• Providing Employees an Opportunity to Correct FMLA Certifications
  • August 10, 2015
  • Law Firm: Shawe Rosenthal LLP - Baltimore Office
  • A recent case highlights the need for employers to follow carefully the technical rules for dealing with inadequate Family and Medical Leave Act certifications.

    In Hansler v. Lehigh Valley Hospital Network, the employee provided an FMLA certification that provided an estimated length of leave, but not the nature or duration of her condition. After taking several days off from work, she was terminated for excessive absences and told that her leave request had been denied because the certification was invalid. The U.S. Court of Appeals for the Third Circuit, however, found that the employer had improperly failed to give the employee a chance to correct any deficiencies in the certification, and had therefore violated the FMLA.

    To refresh you on the applicable rules under the FMLA, an employer may require an employee to provide a “complete and sufficient” certification to support the request for FMLA leave. A “sufficient” certification must contain: (1) the date on which the serious health condition began; (2) the probable duration of the condition; (3) relevant medical facts; (4) a statement that the employee is unable to perform the functions of the position; (5) the dates and duration of any planned medical treatment; and (6) the expected duration of leave. A certification that lacks any of these items is incomplete. If all of the items are present, but the answers are vague, ambiguous or non-responsive, the certification is insufficient.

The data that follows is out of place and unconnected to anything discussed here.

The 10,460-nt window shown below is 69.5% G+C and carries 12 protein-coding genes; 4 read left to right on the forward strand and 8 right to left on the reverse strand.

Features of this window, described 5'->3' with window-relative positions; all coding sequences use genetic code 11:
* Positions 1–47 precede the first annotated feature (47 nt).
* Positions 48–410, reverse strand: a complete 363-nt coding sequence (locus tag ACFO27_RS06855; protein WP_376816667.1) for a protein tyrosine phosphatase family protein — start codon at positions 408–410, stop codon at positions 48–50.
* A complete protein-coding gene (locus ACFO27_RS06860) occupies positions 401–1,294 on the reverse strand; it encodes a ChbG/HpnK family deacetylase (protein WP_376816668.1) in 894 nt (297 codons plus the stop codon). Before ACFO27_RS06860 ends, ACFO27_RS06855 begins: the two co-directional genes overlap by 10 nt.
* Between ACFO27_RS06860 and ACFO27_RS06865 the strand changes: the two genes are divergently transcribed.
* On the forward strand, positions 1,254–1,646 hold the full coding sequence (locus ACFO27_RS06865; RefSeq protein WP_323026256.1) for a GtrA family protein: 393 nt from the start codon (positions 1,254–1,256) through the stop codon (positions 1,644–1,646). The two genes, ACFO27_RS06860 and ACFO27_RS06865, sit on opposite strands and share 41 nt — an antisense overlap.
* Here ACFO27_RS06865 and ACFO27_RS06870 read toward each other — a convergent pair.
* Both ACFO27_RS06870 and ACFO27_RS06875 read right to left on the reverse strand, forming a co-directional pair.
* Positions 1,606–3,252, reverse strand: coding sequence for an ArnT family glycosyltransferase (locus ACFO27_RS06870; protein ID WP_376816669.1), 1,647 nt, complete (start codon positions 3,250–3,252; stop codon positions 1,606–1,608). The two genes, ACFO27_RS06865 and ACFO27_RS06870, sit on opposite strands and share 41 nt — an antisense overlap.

If an employer receives an incomplete or insufficient medical certification, it must advise the employee of the deficiency and state in writing what additional information is needed. The consequences of failing to return the certification or remedy the deficiencies within the time frame should also be explained - that FMLA leave may be denied. The employee has seven calendar days to provide sufficient information, unless s/he is unable to do so despite good faith efforts, in which case the employer must provide additional time.